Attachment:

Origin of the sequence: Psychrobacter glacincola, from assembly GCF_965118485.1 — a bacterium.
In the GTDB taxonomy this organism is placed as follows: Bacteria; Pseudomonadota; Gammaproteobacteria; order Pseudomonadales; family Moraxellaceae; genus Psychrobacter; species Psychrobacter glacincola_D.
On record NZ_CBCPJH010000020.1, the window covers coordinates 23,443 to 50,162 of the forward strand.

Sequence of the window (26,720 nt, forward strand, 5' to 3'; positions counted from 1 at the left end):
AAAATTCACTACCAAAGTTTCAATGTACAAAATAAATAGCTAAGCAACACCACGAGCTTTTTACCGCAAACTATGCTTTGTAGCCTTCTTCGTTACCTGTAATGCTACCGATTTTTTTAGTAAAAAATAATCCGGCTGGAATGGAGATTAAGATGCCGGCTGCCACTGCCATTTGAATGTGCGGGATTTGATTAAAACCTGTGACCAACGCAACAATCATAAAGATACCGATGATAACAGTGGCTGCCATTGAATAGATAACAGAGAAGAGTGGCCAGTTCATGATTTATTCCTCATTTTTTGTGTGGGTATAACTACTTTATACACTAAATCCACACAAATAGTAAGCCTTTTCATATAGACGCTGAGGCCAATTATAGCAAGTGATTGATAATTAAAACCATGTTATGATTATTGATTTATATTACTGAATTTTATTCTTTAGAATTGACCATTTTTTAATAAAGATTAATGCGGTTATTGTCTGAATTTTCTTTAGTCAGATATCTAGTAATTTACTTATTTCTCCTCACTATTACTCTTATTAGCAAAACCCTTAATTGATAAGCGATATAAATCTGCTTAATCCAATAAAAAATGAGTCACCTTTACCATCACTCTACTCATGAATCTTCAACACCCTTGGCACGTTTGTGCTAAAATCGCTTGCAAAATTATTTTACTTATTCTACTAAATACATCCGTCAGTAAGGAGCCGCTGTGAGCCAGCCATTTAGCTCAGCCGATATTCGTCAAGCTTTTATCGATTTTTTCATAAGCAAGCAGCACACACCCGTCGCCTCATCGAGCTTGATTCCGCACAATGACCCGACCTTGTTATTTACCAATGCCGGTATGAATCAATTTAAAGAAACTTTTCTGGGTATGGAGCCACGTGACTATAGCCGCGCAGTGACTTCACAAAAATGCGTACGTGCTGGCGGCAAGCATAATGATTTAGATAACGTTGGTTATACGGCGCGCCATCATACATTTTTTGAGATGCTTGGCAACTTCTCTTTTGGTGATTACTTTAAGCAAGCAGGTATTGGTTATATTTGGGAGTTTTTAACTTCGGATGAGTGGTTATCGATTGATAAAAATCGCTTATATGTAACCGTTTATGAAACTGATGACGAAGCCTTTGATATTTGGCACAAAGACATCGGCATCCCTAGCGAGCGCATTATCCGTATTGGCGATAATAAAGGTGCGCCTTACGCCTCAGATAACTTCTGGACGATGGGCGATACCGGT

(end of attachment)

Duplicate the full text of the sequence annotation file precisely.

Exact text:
Origin of the sequence: Psychrobacter glacincola, from assembly GCF_965118485.1 — a bacterium.
In the GTDB taxonomy this organism is placed as follows: Bacteria; Pseudomonadota; Gammaproteobacteria; order Pseudomonadales; family Moraxellaceae; genus Psychrobacter; species Psychrobacter glacincola_D.
On record NZ_CBCPJH010000020.1, the window covers coordinates 23,443 to 50,162 of the forward strand.

Sequence of the window (26,720 nt, forward strand, 5' to 3'; positions counted from 1 at the left end):
AAAATTCACTACCAAAGTTTCAATGTACAAAATAAATAGCTAAGCAACACCACGAGCTTTTTACCGCAAACTATGCTTTGTAGCCTTCTTCGTTACCTGTAATGCTACCGATTTTTTTAGTAAAAAATAATCCGGCTGGAATGGAGATTAAGATGCCGGCTGCCACTGCCATTTGAATGTGCGGGATTTGATTAAAACCTGTGACCAACGCAACAATCATAAAGATACCGATGATAACAGTGGCTGCCATTGAATAGATAACAGAGAAGAGTGGCCAGTTCATGATTTATTCCTCATTTTTTGTGTGGGTATAACTACTTTATACACTAAATCCACACAAATAGTAAGCCTTTTCATATAGACGCTGAGGCCAATTATAGCAAGTGATTGATAATTAAAACCATGTTATGATTATTGATTTATATTACTGAATTTTATTCTTTAGAATTGACCATTTTTTAATAAAGATTAATGCGGTTATTGTCTGAATTTTCTTTAGTCAGATATCTAGTAATTTACTTATTTCTCCTCACTATTACTCTTATTAGCAAAACCCTTAATTGATAAGCGATATAAATCTGCTTAATCCAATAAAAAATGAGTCACCTTTACCATCACTCTACTCATGAATCTTCAACACCCTTGGCACGTTTGTGCTAAAATCGCTTGCAAAATTATTTTACTTATTCTACTAAATACATCCGTCAGTAAGGAGCCGCTGTGAGCCAGCCATTTAGCTCAGCCGATATTCGTCAAGCTTTTATCGATTTTTTCATAAGCAAGCAGCACACACCCGTCGCCTCATCGAGCTTGATTCCGCACAATGACCCGACCTTGTTATTTACCAATGCCGGTATGAATCAATTTAAAGAAACTTTTCTGGGTATGGAGCCACGTGACTATAGCCGCGCAGTGACTTCACAAAAATGCGTACGTGCTGGCGGCAAGCATAATGATTTAGATAACGTTGGTTATACGGCGCGCCATCATACATTTTTTGAGATGCTTGGCAACTTCTCTTTTGGTGATTACTTTAAGCAAGCAGGTATTGGTTATATTTGGGAGTTTTTAACTTCGGATGAGTGGTTATCGATTGATAAAAATCGCTTATATGTAACCGTTTATGAAACTGATGACGAAGCCTTTGATATTTGGCACAAAGACATCGGCATCCCTAGCGAGCGCATTATCCGTATTGGCGATAATAAAGGTGCGCCTTACGCCTCAGATAACTTCTGGACGATGGGCGATACCGGT